After Jimi Hendrix’s discharge from the army, he earned his living as a traveling musician on the so-called Chitlin’ Circuit—the circuit of venues throughout the segregated South that booked black musicians. Hendrix backed such giants of R&B, soul, and electric blues as Wilson Pickett and Sam Cooke, and during those early years with his own band the King Casuals, the Nashville scene he’d settled into, and the circuit gigs, he perfected the stylistic quirks and stunts that would make him world famous just a few years later—playing right-handed guitars upside down as a lefty, playing solos with his teeth and behind his head—often to the irritation of his bandmates and employers. He wanted to do his own thing, but he paid his dues, jamming with and learning from some of the top acts in early rock & roll while Eric Clapton and Keith Richards were listening to those same groups on the radio, painstakingly copying their sound.
After nearly two years on the circuit, the restless and flamboyant young Hendrix, chafing under the direction of strict bandleaders, finally had enough of Tennessee and moved to Harlem to strike out on his own, but he still worked as a sideman: he recorded with the Isley Brothers, toured with Little Richard, and in 1965, he made his first ever TV appearance with a pair of Long Island singers named Buddy and Stacy on Nashville’s Channel 5 program Night Train, doing the Junior Walker & the All Stars top-ten hit “Shotgun.” In the video above you can see Hendrix (to the right of the drummer), grooving behind the foppishly-dressed vocal duo. Note how his moves are out of sync with the rest of the band, all right-handed players. Note how his pompadour is slightly unkempt. Note, if you watch closely, his right hand traveling up and down the neck of his guitar, pulling off some killer runs—in a song that stays on one note for the duration—even while stuck behind the action.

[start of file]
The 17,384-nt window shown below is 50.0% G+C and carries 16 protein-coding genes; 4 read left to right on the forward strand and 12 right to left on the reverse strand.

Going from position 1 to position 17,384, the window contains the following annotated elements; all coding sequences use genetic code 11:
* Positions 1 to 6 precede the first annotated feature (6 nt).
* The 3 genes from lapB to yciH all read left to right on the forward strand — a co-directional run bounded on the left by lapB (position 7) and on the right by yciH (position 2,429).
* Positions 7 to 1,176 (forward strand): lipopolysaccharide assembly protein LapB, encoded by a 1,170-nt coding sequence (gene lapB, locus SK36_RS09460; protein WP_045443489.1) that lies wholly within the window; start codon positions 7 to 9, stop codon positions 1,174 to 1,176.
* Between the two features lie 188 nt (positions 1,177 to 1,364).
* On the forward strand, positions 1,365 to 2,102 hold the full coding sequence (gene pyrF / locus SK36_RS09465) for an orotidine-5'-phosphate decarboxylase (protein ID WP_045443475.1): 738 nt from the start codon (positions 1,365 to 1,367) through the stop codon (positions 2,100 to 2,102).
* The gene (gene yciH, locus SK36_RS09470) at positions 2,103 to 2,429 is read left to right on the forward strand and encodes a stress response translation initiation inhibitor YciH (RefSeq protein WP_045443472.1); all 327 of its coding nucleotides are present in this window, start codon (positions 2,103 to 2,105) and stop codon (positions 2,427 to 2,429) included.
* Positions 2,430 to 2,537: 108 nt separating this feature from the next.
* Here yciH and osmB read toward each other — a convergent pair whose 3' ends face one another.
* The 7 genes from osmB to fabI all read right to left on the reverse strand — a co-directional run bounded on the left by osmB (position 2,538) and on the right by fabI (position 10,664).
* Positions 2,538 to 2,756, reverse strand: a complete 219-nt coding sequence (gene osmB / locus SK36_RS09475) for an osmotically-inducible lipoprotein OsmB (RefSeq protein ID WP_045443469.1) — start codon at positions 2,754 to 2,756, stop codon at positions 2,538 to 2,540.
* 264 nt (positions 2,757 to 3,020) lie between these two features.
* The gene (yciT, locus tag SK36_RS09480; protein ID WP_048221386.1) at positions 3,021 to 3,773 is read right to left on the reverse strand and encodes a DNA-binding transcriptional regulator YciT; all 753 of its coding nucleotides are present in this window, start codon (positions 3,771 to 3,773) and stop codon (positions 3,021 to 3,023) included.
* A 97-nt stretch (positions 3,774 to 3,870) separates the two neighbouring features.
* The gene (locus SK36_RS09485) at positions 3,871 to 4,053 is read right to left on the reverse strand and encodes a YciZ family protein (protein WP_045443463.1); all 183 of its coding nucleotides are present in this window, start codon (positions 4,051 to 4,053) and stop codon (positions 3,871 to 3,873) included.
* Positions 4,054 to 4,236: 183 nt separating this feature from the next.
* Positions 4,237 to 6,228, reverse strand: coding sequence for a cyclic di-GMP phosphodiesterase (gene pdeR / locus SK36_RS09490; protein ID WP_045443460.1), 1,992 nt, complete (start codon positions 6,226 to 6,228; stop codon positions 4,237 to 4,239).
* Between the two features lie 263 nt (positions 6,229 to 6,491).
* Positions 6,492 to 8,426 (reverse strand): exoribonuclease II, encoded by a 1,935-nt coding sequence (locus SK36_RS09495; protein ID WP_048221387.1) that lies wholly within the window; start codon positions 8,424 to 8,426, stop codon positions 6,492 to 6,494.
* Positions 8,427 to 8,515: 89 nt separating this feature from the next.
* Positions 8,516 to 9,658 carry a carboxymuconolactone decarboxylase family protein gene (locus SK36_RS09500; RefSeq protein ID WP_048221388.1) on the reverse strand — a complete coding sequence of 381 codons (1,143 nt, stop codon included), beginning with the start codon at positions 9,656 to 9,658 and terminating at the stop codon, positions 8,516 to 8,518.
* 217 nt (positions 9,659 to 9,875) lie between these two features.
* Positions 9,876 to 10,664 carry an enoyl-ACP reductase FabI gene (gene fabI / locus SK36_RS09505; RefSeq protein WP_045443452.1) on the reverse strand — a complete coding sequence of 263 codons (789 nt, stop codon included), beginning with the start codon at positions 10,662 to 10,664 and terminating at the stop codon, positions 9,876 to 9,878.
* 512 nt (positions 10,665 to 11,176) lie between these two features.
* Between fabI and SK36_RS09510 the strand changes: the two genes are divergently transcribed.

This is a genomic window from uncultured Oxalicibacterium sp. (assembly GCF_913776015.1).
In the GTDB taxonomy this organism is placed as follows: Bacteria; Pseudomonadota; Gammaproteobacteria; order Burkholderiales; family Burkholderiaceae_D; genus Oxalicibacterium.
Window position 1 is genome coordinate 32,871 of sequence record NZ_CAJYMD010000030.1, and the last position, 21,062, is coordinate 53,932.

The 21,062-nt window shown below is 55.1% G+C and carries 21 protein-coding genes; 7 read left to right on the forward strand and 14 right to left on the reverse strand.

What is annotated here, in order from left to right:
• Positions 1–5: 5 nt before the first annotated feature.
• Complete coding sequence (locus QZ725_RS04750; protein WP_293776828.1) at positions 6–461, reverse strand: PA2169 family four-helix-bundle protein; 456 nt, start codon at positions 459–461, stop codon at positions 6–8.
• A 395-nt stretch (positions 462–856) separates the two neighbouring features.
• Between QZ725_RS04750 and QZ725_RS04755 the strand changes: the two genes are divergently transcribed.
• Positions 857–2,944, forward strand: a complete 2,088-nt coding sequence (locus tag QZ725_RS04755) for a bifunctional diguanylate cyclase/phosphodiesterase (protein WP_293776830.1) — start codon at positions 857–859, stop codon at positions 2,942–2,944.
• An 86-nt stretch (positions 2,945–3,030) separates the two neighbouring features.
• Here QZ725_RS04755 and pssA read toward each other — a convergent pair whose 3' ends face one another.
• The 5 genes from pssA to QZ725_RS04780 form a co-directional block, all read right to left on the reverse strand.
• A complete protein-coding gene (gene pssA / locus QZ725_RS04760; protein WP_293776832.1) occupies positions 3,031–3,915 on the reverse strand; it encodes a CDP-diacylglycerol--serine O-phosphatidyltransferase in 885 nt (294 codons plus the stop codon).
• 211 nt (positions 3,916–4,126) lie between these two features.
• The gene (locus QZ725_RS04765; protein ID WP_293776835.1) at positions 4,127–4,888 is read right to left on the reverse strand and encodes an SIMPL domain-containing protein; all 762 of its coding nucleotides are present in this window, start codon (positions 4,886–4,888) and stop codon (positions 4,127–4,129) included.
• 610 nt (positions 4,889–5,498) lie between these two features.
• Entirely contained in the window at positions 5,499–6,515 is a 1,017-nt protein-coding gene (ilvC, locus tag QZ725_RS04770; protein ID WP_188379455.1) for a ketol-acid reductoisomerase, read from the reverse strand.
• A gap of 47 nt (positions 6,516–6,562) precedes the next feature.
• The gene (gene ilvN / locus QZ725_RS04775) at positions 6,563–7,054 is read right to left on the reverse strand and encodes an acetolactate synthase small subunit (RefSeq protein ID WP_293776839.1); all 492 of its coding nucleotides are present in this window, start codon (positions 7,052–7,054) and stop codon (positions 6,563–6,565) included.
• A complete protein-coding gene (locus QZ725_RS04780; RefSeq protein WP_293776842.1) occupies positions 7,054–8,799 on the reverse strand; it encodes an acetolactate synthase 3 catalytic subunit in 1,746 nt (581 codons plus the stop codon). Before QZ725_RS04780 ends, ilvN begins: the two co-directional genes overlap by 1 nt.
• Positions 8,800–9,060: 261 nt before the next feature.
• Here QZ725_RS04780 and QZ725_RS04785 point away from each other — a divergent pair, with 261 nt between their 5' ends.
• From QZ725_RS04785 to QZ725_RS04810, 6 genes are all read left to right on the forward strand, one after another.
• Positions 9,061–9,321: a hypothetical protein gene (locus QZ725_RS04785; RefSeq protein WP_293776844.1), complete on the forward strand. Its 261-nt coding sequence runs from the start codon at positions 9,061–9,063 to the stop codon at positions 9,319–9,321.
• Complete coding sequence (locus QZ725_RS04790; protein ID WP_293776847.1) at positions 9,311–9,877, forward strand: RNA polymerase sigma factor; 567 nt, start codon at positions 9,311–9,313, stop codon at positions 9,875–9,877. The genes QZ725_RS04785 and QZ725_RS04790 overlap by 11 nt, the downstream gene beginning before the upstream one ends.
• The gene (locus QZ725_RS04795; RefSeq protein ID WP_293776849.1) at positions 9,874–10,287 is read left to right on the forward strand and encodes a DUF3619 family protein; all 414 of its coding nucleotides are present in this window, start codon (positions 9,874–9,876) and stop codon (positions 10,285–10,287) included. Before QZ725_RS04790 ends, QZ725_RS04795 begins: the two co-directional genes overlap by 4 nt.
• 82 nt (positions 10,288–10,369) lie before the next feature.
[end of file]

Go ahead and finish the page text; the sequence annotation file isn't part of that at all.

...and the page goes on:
This performance marks one of the last times Hendrix would stand in the shadows of other bandleaders. After working steadily in the studio as a session player in 1966, he formed his own band, the Blue Flame (as Jimmy James), and took up residence at the historic Café Wha? in Greenwich Village (where my father saw him play, he tells me, and was floored, having no idea who the guy was). ’66 is the year Hendrix fully crossed over (some said sold out; some said sold his soul) from the soul/R&B circuit to mainstream rock & roll success. He wouldn’t crack the U.S. until his legendary appearance at the Monterey Pop Festival in June of 1967, but after forming the Jimi Hendrix Experience in late ’66, he wowed audiences in Europe with his first single “Hey Joe,” and appeared on UK TV shows Ready Steady Go! and Top of the Pops. Three months before Monterey, the band appeared on popular German TV program Beat Club. Check out their performance above, doing “Hey Joe” and “Purple Haze.” Hendrix doesn’t set any fires, but he does get in a solo with his teeth.
Josh Jones is a writer, editor, and musician based in Washington, DC. Follow him @jdmagness